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Kids Play the Stock Market--but Seriously

November 11, 1998|STEVE CHAWKINS | Steve Chawkins is a Times staff writer

In these days of stock-market aerobatics, there is only one known formula for maximizing your portfolio and minimizing your nausea:

Buy at a low, sell at a height! Log on, log on--fight, fight fight!

Pardon me. I just returned from my financial consultants and their adolescent enthusiasm may have rubbed off on me. I guess that's the chance you take when it's homecoming and your stock pickers--some of Ventura County's best--happen to be members of Howard Davis' honors economics class at Hueneme High School in Oxnard.

You want these kids on your side. Over the last month, they've nearly doubled their money in a nationwide student investing tournament. In California, they are among the game's top players; if this were real life, they'd be driving Land Rovers, golfing at the finest clubs and plunging into premature midlife crisis.

Of course, it's not. But if you would follow my advisors' example, you too would start out with:

* A nest egg of 100,000 fictitious dollars.

* A smattering of insight into the mysterious ways of the market.

* Youth and the delusion of invulnerability that goes with it like catsup on French fries.

All that hasn't made them rich but it hasn't hurt. Competing in Stock Market Game 2000, the 11 teams from Hueneme ranked this week in the top 10% statewide.

One of Davis' little profit platoons is seventh of 900 teams in California. But the market is a cruel mistress; for a brief, shining moment a couple of weeks ago, that same team was No. 2.

That's why I dropped into Room 10 at Hueneme. I wanted to know how kids with a few weeks' experience could waltz off with enough for Lexuses all around while my own paltry investments might one day afford me a boiled ham on the weekend and glue for my dentures.

The answer, I discovered, comes down to one word: They know what they're doing.

On the day I visited, many wore Hueneme T-shirts, cheerleader skirts, outrageous dresses--homecoming-rally rags that made it all the more incongruous when they rushed in with breathless questions like: "Did Yahoo split? I heard Yahoo was splitting. Does anyone know?"

Students stopped at the bulletin board to check the standings. They had formed teams with names like CREAM (Cash Rules Everything Around Me) and Death of Mao ("After Mao died, stocks went way up," a student explained). A few clustered around the computer at the back of the room.

"They come in here at all hours of the day to get on the Internet for stock quotes," said Davis, a likable man who tends to teach IN UPPERCASE, WITH EXCLAMATION POINTS!! "They're really in tune with what's happening."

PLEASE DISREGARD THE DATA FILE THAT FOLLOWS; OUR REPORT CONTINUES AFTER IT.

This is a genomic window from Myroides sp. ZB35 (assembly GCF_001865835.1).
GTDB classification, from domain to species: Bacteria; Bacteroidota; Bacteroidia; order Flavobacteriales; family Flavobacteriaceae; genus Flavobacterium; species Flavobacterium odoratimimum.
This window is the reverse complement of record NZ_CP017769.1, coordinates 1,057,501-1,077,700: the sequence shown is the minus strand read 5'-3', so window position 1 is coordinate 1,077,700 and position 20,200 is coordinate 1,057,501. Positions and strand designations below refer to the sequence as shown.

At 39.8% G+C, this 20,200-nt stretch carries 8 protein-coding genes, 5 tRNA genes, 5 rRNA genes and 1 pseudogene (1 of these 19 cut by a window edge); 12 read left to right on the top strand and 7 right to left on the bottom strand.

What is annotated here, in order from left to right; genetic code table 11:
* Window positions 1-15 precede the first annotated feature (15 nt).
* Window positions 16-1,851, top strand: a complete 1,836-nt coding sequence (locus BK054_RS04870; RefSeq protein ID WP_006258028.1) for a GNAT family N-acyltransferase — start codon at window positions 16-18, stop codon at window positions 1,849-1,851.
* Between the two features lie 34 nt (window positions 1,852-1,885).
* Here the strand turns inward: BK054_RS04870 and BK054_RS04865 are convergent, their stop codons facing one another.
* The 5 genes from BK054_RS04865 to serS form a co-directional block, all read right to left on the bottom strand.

Run by the educational arm of the securities industry, Stock Market Game 2000 snares hundreds of thousands of high school students across the country each year. There are other such games--The Times runs Ticker Tape Rally--but this is the biggest, culminating in a trip for the winners to the trading floor of the New York Stock Exchange.

Hueneme is a bustling campus with a fair share of kids from poor families. You do not imagine Hueneme students going home to hear dad bragging into his martini about buying Xerox way back when he'd just barely snagged his MBA.

Yet, Davis likes to point out, one of his teams a year or two ago finished just behind three top-dollar prep schools in the state's final rankings.

On this day, his top team decided to make no changes in the portfolio that had already soared by more than 50%. (In the week since my visit, the value has climbed to $194,000 and change.)

Norman Pia, Keith Bruss and Katie Stockman explained that United Rental would be history if it hit 27, but today it had headed south only by a 16th of a point. The team would hold on to its high-tech stocks--AOL and Hewlett Packard, as well as Toyota, which had unveiled its new models. Coinmach Laundry Corp., a big player in coin-operated laundries, was full steam ahead.

And Wal-Mart was golden.

"I have a friend who works there and the stock prices are posted by the bathroom," Bruss said. "They always seem to be going up."

They spoke easily of volatility ratings and profit margins but had not yet explored such market arcana as puts, calls and options. Some had been dazzled by what financial salespeople reverently call "the miracle of compound interest."

"I'd never thought of putting my savings into mutual funds," Pia said. After exhaustive research, he picked Oppenheimer Capital Appreciation.

I asked him and Bruss if they'd like to one day be stockbrokers. They looked at me as if I'd asked whether they might aspire one day to do inventory part time at a discount shoe store.

"Well, not a broker," Pia ventured. "Maybe something a little higher."

Whatever that might be--I picture one of those undefinable seven-digit jobs like investment banker or arbitrageur--Davis was giving them the fundamentals for it.

In one exercise, he enthusiastically asked whether a loosening of interstate-banking restrictions would be good for agribusiness, for publishing, for automotive stocks.

Incredibly, the kids had answers.

He talked about how news influences value.

"Does John Glenn going to outer space have anything to do with the stock market?" he asked. "No? Then why did it go up?"


The students took it all in: There's a logic to events, they saw, and they can use it to their advantage.

On this day, Davis didn't mention that the market, like life, often rears back and laughs uproariously at logic.

But there are lessons upon lessons to come.

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